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    jkerich's Avatar
    jkerich Posts: 28, Reputation: 1
    New Member
     
    #1

    Jun 25, 2018, 11:02 AM
    More question on Sewer Gate/Check Valve
    I am start a new thread because the old Sewer Get/Check Valve thread is from 2009. The problem is the same (City sewage line gets block causing sewage to come out the basement toilets and showers). This is the 3 time in 25 years at this address. The end townhouse added a check valve the second time this happened and home was not flooded. The plumber that did the work told the owner that the pipes were not "right" and he could not find the outside line. He had to snake a camera down the line from inside the house to find the "right" location and basically jackhammer through the basement floor and install it. My questions are as to inserting a valve.


    Questions
    1). Is that really the right way to do it? Or the laze way?
    2). Normally, where are the valves installed, inside or outside?
    3). If outside, can I dig the hole myself to save money? I hear that controller don't want that people doing that, but itís an idea. Someone of course would have to show somewhere to dig, so its probably not workable.
    4). Whatís the best valve to put in? Any brands/designs that are better to use? The owner is concerned what would happen if it go stuck closed because of sewage mud/junk after a backup or over time.
    5). What type of contractor should she look for: plumber, general contractor, or other type of person?
    massplumber2008's Avatar
    massplumber2008 Posts: 12,776, Reputation: 1210
    Senior Plumbing Expert
     
    #2

    Jun 25, 2018, 06:13 PM
    1) In areas subject to flooding or backflow conditions backwater valves (check valves) are important additions to the plumbing system

    2) Normally, inside. Inside usually allows easier access to the check valve should it need to be serviced or something gets hung up on the flapper. Outside installation could see the check valve feet below grade, so almost always better inside.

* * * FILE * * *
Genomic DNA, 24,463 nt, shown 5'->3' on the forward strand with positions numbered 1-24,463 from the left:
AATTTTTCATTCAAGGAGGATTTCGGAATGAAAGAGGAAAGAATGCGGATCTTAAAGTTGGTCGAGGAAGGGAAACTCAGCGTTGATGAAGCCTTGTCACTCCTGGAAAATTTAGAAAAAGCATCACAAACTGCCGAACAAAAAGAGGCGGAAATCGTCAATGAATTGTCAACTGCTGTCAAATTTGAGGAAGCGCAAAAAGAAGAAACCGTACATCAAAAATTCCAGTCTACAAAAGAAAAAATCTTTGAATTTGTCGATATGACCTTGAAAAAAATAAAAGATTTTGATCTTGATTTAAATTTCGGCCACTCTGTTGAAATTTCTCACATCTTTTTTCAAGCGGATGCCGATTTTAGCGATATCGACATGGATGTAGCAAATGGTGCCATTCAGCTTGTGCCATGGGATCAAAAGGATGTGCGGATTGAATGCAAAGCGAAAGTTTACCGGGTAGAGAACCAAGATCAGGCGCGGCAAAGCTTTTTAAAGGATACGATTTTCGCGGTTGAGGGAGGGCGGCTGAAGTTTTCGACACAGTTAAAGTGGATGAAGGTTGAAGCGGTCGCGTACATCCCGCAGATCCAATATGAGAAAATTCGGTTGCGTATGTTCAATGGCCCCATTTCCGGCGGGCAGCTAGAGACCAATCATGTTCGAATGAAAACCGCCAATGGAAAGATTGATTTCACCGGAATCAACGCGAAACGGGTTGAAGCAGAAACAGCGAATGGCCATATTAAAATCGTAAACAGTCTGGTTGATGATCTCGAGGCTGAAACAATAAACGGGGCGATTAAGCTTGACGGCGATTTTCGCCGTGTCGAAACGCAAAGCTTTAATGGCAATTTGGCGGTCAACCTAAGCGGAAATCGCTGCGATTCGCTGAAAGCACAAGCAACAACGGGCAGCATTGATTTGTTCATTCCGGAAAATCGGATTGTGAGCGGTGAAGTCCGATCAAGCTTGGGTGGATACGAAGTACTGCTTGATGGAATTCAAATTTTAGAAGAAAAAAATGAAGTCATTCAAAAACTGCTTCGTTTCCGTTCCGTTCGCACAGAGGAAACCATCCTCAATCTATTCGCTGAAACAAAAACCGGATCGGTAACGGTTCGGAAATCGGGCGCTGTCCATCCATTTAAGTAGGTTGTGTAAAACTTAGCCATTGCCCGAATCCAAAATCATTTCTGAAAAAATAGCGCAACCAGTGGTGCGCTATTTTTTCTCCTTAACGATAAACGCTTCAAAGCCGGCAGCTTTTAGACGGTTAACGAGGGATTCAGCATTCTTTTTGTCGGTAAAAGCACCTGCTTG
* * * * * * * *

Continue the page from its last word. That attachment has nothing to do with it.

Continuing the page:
3) See number 2

    4) Any backwater valve of appropriate size will do... pretty much all the same.

    5) Plumber, for sure!

    Best location will be just prior to where the pipe leaves the building near the main drain cleanout.

    Finally, a good plumber will install check valve and install an accessible box and extend the access to floor level so the check valve can be serviced easily.

    Mark
    talaniman's Avatar
    talaniman Posts: 53,857, Reputation: 10852
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    #3

    Jun 26, 2018, 10:14 AM
    Just to add you might want to check with your local sewer and sanitation district if this is a problem with more than a few of your neighbors, as I have actually lived in areas where very old sewer systems needed upgrading, and the city added the check valves themselves to all the homes. This was also the case in another home in another state I lived in where all the neighbors had the same problem that made a huge upgrade necessary after sewer back up from insufficient grading of home sewers to the mains. They added the check valves and accesses.

    Unfortunately many had already spent thousands to have it done by a contractor, so check it out first as maybe you save money. 3 times in 25 years ain't bad when you consider darn near every spring /summer. If the lady up the street hadn't told us she got tired and called the city we would never have known we all had the same issue. Check valves on sewer lines are essential in some areas and easy access is crucial for future maintenance.
    jkerich's Avatar
    jkerich Posts: 28, Reputation: 1
    New Member
     
    #4

    Jul 13, 2018, 07:08 AM